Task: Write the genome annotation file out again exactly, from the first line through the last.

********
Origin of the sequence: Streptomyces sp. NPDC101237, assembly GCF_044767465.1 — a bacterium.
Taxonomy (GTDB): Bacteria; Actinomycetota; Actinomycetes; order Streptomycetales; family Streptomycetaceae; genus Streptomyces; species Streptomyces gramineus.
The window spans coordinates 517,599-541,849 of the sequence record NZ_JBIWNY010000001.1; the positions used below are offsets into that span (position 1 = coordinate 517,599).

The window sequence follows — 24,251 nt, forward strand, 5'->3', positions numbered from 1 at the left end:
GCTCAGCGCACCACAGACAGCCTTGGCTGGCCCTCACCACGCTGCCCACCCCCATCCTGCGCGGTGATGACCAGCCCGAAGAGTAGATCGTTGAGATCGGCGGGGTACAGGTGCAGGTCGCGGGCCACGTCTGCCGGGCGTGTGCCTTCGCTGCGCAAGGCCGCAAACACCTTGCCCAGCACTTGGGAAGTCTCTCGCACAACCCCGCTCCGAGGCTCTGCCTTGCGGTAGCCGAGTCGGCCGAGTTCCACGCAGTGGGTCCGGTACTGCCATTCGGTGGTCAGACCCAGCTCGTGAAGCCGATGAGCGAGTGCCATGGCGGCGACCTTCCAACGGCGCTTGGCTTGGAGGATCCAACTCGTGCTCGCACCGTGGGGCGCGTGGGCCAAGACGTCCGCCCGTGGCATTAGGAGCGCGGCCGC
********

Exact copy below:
Origin of the sequence: Streptomyces sp. NPDC101237, assembly GCF_044767465.1 — a bacterium.
Taxonomy (GTDB): Bacteria; Actinomycetota; Actinomycetes; order Streptomycetales; family Streptomycetaceae; genus Streptomyces; species Streptomyces gramineus.
The window spans coordinates 517,599-541,849 of the sequence record NZ_JBIWNY010000001.1; the positions used below are offsets into that span (position 1 = coordinate 517,599).

The window sequence follows — 24,251 nt, forward strand, 5'->3', positions numbered from 1 at the left end:
GCTCAGCGCACCACAGACAGCCTTGGCTGGCCCTCACCACGCTGCCCACCCCCATCCTGCGCGGTGATGACCAGCCCGAAGAGTAGATCGTTGAGATCGGCGGGGTACAGGTGCAGGTCGCGGGCCACGTCTGCCGGGCGTGTGCCTTCGCTGCGCAAGGCCGCAAACACCTTGCCCAGCACTTGGGAAGTCTCTCGCACAACCCCGCTCCGAGGCTCTGCCTTGCGGTAGCCGAGTCGGCCGAGTTCCACGCAGTGGGTCCGGTACTGCCATTCGGTGGTCAGACCCAGCTCGTGAAGCCGATGAGCGAGTGCCATGGCGGCGACCTTCCAACGGCGCTTGGCTTGGAGGATCCAACTCGTGCTCGCACCGTGGGGCGCGTGGGCCAAGACGTCCGCCCGTGGCATTAGGAGCGCGGCCGC